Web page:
|HELICOPTER FLIGHT MANUAL LIMITATIONS
Helicopters are certificated for IFR operations with
either one or two pilots. Certain equipment is required
to be installed and functional for two-pilot operations
and additional equipment is required for single pilot
In addition, the Helicopter Flight Manual defines systems
and functions that are required to be in operation
or engaged for IFR flight in either the single or twopilot
configurations. Often, in a two-pilot operation,
this level of augmentation is less than the full capability
of the installed systems. Likewise, a single-pilot
operation may require a higher level of augmentation.
The Helicopter Flight Manual also identifies other specific
limitations associated with IFR flight. Typically,
these limitations include, but are not limited to:
- Minimum equipment required for IFR flight (in some cases, for both single-pilot and two-pilot operations).
- VMINI (minimum speed - IFR). [Figure 7-2]
- VNEI (never exceed speed - IFR).
- Maximum approach angle.
- Weight and center of gravity limits.
- Helicopter configuration limitations (such asdoor positions and external loads).
- Helicopter system limitations (generators, inverters,etc.).
- System testing requirements (many avionics and AFCS,AP, and FD systems incorporate a self-test feature).
- Pilot action requirements (for example, the pilot must have hands and feet on the controls during certain operations, such as an instrument approach below certain altitudes).
Final approach angles/descent gradient for public approach procedures can be as high as 7.5 degrees/795 feet per NM. At 70 KIAS (no wind) this equates to a
descent rate of 925 FPM. With a 10-knot tailwind the
descent rate increases to 1,056 FPM. “Copter” PinS
approach procedures are restricted to helicopters with a
maximum VMINI of 70 KIAS and an IFR approach angle
that will enable them to meet the final approach
angle/descent gradient. Pilots of helicopters with a VMINI
of 70 KIAS may have inadequate control margins to fly
an approach that is designed with the maximum allowable
angle/descent gradient or minimum allowable
deceleration distance from the MAP to the heliport. The
“Copter” PinS final approach segment is limited to 70
KIAS since turn containment and the deceleration distance
from the MAP to the heliport may not be adequate
at faster speeds. For some helicopters, (highlighted yellow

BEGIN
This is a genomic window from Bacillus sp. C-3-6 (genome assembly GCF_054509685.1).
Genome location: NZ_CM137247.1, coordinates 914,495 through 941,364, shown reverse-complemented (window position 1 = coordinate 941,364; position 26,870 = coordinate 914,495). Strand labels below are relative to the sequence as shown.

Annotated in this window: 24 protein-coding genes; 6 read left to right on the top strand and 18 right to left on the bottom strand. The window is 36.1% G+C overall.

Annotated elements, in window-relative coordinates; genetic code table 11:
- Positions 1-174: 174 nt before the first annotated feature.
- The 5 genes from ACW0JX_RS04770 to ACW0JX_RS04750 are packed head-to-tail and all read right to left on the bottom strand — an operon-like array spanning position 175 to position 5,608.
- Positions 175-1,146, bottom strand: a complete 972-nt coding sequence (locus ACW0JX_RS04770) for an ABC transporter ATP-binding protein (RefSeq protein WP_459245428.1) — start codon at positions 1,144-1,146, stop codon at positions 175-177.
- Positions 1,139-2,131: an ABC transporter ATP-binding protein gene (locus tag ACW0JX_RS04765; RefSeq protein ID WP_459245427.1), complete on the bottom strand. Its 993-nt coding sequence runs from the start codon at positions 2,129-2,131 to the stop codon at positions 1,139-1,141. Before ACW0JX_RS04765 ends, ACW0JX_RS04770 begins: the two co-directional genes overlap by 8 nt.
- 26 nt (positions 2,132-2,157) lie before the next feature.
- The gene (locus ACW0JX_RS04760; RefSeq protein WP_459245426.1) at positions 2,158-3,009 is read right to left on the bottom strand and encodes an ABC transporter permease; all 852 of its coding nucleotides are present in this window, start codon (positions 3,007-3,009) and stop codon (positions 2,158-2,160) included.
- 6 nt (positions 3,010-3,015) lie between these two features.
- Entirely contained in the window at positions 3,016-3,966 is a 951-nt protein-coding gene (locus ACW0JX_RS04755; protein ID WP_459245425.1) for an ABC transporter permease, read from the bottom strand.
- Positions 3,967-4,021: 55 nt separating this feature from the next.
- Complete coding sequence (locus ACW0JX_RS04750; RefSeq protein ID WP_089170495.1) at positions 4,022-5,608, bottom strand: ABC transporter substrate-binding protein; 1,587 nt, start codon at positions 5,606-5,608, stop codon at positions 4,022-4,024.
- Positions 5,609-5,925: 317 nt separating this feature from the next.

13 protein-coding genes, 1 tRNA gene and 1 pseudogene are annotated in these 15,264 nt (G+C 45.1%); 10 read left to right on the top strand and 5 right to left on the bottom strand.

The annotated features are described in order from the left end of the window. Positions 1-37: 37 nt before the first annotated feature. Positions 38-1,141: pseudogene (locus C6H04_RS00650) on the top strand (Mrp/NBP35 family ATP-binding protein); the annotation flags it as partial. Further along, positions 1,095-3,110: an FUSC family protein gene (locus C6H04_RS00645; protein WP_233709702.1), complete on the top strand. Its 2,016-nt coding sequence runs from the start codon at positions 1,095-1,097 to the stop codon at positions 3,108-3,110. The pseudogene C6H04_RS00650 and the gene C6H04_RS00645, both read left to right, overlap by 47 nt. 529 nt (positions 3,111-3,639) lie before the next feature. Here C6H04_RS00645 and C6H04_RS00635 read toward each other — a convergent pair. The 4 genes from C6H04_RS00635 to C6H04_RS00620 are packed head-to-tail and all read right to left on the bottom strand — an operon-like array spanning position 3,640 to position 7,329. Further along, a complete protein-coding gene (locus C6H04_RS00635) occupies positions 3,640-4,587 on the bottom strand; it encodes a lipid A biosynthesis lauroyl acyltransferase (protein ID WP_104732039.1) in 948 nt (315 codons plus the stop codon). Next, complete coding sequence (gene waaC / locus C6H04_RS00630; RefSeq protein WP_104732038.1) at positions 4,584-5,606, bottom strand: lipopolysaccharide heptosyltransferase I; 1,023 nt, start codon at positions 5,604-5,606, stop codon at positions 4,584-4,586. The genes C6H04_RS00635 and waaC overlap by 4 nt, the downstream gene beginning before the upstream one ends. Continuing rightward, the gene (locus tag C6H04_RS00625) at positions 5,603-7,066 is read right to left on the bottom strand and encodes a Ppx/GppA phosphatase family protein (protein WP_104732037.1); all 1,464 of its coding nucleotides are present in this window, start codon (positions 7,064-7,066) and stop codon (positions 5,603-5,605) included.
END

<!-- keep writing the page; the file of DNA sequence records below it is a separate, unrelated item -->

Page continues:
in Figure 7-2) engaging the autopilot may increase
the VMINI to a speed greater than 70 KIAS, or in the “goaround”
mode require a speed faster than 70 KIAS. It
may be possible for these helicopters to be flown manually
on the approach, or on the missed approach in a
mode other than the G/A mode.
Since slower IFR approach speeds enable the helicopter to
fly steeper approaches and reduces the distance from the
heliport that is required to decelerate the helicopter, you
may want to operate your helicopter at speeds slower than
its established VMINI. The provision to apply for a determination
of equivalent safety for instrument flight below
VMINI and the minimum helicopter requirements are specified
in Advisory Circulars (AC) 27-1, Certification of
Normal Category Rotorcraft and AC 29-2C, Certification
of Transport Category Rotorcraft. Application guidance is
available from the Rotorcraft Directorate Standards Staff,
ASW-110, 2601 Meacham Blvd. Fort Worth, Texas
76137-4298, (817) 222-5111.
Performance data may not be available in the
Helicopter Flight Manual for speeds other than the
best rate of climb speed. To meet missed approach
climb gradients pilots may use observed performance
for similar weight, altitude, temperature,
and speed conditions to determine
When missed approaches utilizing a
climbing turn are flown with an
autopilot, set the heading bug on the
missed approach heading, and then
at the MAP, engage the indicated
airspeed mode, followed immediately
by applying climb power and
selecting the heading mode. This is
important since the autopilot roll
rate and maximum bank angle in
the Heading Select mode are significantly
more robust than in the NAV
mode. Figure 7-3 represents the
bank angle and roll limits of the S-
76 used by the FAA for flight testing.
It has a roll rate in the Heading Select mode of 5
degrees per second with only 1 degree per second in
the NAV mode. The bank angle in the Heading Select
mode is 20 degrees with only 17 degrees in the NAV
Change Over mode. Furthermore, if the Airspeed
Hold mode is not selected on some autopilots when
commencing the missed approach, the helicopter
will accelerate in level flight until the best rate of
climb is attained, and only then will a climb begin.
Wide area augmentation system (WAAS) localizer performance
(LP) lateral-only PinS testing conducted in
2005 by the FAA at the William J. Hughes Technical
Center in New Jersey for helicopter PinS also captured
the flight tracks for turning missed approaches. [Figure
7-4] The large flight tracks that resulted during the
turning missed approach were attributed in part to operating
the autopilot in the NAV mode and exceeding the
70 KIAS limit.